Tag Archive for: experts

Russia's using ransomware groups as a bargaining chip, cyber experts warn – KCBY.com 11



Russia’s using ransomware groups as a bargaining chip, cyber experts warn  KCBY.com 11

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DVIDS – News – Army Cyber Command experts helping to lead modernization, build collective knowledge



Some of Army Cyber Command’s (ARCYBER) brightest minds are among the world-class experts leading Army modernization while building ties and collective knowledge in the military, industrial and academic communities.

Most recently, Maj. Jaison Desai, Ph.D. and Lt. Col. James Sanders of ARCYBER’s Technical Warfare Center joined colleagues from the Army Cyber Institute and the Army Artificial Intelligence Integration Center, along with more than 100 other experts from across the Department of Defense (DoD), national laboratories, Federally Funded Research and Development Centers, academia and industry who attended and made presentations at the 2021 Emerging Techniques Forum (ETF). The event was hosted by the Military Operations Research Society (MORS) in Alexandria, Va., in December 2021.

Desai and Sanders represented the Enterprise Information Technology as a Service (EITaaS) pilot program team, which falls under ARCYBER’s Network Enterprise Technology Command (NETCOM). The pair presented work created in collaboration with fellow team members Mark Southwell, Maj. Ezra McCalment and Maj. Tony Abeyta. Their presentation – “Process Innovation and Exploration of Army EITaaS Approaches” — highlighted policy, assessment and process challenges with adopting as-a-service models and how the team is navigating those areas. The presentation drew praise from numerous attendees and requests for copies and further discussion from Maj. Gen. Martin Klein, commander of the U.S. Army Reserve’s 75th Innovation Command, and U.S. Marine Corps Lt. Gen. (Ret.) Loretta Reynolds, former USMC deputy commandant for information.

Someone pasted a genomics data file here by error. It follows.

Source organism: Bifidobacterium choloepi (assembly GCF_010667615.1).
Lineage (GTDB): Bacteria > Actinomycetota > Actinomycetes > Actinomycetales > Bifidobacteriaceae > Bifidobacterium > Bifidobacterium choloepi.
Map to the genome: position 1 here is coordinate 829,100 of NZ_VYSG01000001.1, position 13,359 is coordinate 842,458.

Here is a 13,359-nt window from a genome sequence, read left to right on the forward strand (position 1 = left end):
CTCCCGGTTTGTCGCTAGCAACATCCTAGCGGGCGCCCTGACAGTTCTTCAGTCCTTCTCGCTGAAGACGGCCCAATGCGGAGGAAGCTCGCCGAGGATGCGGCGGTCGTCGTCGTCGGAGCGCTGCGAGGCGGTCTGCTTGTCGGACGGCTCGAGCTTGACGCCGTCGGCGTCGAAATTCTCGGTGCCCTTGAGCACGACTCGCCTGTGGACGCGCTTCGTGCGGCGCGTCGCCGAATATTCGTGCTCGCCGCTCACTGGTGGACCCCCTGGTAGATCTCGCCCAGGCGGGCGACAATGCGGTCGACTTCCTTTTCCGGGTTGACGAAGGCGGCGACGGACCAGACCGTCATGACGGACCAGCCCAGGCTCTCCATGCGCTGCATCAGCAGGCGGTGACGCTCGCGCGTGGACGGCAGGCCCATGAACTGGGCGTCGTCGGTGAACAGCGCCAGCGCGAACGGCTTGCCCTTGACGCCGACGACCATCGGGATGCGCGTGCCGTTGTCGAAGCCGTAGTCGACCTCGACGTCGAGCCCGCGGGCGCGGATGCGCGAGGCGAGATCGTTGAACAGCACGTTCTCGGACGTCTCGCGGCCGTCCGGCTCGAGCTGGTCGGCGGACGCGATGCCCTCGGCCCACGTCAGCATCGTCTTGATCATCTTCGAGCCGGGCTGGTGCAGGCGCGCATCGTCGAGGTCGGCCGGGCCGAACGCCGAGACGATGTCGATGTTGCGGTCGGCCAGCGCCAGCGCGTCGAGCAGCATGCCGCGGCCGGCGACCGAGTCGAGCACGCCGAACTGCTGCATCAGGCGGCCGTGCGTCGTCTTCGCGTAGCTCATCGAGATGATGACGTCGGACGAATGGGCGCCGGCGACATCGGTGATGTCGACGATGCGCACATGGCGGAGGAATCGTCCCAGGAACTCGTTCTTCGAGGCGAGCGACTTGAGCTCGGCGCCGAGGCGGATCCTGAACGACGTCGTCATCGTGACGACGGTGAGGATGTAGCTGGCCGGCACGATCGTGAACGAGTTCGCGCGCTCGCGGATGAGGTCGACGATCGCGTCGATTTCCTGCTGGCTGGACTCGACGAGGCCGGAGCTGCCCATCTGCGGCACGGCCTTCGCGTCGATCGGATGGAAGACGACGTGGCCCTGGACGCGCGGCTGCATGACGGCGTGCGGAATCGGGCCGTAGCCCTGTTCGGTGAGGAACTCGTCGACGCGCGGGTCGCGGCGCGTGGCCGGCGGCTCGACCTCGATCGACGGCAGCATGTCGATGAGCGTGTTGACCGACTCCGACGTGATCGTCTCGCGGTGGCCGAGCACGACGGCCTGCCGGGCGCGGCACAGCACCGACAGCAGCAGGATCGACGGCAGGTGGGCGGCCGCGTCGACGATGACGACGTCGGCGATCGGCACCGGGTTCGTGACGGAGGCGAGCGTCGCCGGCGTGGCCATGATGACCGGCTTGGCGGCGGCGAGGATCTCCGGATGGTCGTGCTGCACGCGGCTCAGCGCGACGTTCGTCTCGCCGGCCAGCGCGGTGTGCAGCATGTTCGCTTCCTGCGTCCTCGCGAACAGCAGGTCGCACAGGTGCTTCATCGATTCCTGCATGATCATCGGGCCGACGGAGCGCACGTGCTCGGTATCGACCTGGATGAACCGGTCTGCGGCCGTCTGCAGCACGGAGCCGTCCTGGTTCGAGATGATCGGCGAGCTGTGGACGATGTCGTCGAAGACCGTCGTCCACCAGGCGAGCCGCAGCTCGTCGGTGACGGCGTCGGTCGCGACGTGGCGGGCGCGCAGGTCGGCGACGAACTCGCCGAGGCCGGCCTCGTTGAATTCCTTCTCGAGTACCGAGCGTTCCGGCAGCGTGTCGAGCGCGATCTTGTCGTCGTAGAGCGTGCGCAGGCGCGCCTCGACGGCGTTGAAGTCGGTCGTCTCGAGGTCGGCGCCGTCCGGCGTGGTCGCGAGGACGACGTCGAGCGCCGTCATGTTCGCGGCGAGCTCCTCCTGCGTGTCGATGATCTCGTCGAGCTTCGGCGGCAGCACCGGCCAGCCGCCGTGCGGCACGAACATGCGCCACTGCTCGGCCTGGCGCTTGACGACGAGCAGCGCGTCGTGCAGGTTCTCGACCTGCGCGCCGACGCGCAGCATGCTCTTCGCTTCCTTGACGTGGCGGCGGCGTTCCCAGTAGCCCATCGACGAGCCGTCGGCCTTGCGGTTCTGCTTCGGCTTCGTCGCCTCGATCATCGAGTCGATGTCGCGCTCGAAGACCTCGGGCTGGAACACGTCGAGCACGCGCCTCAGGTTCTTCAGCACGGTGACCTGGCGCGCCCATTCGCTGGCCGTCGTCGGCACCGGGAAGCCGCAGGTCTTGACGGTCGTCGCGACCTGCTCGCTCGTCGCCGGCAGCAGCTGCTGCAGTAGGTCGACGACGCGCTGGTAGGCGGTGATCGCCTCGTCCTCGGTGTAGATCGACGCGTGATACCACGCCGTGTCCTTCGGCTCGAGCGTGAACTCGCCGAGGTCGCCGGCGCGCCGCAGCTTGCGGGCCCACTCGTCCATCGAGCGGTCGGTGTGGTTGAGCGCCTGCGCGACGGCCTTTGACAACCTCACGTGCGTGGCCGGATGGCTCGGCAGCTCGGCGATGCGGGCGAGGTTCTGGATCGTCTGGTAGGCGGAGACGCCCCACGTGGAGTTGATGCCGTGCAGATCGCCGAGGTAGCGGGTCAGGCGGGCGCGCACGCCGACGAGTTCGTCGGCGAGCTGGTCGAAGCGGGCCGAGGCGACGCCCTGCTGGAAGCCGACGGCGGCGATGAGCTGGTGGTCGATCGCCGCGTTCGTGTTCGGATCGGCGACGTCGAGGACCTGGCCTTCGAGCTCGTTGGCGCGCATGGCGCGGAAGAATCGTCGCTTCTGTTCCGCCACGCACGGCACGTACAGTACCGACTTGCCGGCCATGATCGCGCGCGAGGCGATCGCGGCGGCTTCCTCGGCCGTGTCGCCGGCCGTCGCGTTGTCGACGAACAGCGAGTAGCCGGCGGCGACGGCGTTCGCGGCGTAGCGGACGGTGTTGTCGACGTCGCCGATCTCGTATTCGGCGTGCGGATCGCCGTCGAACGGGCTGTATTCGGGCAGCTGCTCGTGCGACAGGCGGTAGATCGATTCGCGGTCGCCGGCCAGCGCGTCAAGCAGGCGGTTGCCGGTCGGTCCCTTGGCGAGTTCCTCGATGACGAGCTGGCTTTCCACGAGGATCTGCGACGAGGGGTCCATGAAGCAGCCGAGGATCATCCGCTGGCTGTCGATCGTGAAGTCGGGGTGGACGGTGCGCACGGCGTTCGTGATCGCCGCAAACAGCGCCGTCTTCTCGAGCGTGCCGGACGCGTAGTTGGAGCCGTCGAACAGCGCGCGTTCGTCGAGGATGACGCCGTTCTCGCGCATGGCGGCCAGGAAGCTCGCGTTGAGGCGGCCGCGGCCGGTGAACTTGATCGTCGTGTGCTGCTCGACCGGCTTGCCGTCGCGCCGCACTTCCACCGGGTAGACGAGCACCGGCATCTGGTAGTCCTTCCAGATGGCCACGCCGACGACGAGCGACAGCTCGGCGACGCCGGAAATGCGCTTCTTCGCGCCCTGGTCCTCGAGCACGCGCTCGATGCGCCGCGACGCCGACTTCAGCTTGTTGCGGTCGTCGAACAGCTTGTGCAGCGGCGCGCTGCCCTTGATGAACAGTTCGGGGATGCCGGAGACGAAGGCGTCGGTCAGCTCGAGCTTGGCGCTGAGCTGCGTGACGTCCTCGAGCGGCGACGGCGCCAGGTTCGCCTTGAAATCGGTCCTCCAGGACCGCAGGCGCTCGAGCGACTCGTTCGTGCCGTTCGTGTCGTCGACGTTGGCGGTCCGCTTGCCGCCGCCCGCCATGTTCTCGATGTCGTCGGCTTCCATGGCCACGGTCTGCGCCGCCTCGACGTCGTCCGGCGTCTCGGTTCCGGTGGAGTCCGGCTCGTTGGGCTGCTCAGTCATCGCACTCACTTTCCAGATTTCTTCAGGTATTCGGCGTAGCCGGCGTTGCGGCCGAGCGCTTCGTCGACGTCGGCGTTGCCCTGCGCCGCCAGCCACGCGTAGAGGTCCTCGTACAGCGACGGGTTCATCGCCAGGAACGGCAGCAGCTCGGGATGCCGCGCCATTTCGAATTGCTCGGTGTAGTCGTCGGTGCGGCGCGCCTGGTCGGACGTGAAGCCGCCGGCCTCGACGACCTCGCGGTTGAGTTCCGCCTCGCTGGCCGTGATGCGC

“Being able to present at the MORS conferences is an amazing professional development opportunity and a great way to build connections with other members of the operations research community throughout DoD,” Desai said. “This year’s conference was particularly special because I was able to represent our ARCYBER and NETCOM team and share the progress we’ve made in areas critical to Army modernization.”

Desai’s contributions to academia…

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Experts warn against storing passwords in Chrome


Hackers are preying on people working from home for passwords stored in web browsers, experts claim.

Keeping passwords saved in the likes of Chrome and Edge are pretty common practice and usually considered quite safe.

They are designed to take the hassle out of remembering login details for every site you use.

But now IT researchers are cautioning against using such features in any browser over a recent security breach that compromised a company.

Bad actors appear to be exploiting the fact office workers in the UK and US are being forced to work from home amid the ongoing coronavirus pandemic.

According to security experts AhnLab, an employee working remotely fell victim as they used a VPN to access their company’s network.

The person was innocently doing their job on a device shared with others they live with, unaware it was already infected with a nasty piece of info-stealing malware called Redline Stealer.

This led to sensitive account details and passwords from various sites being stolen, including information to access the company’s VPN.

Hackers then used it to login and pry on the private business data three months later.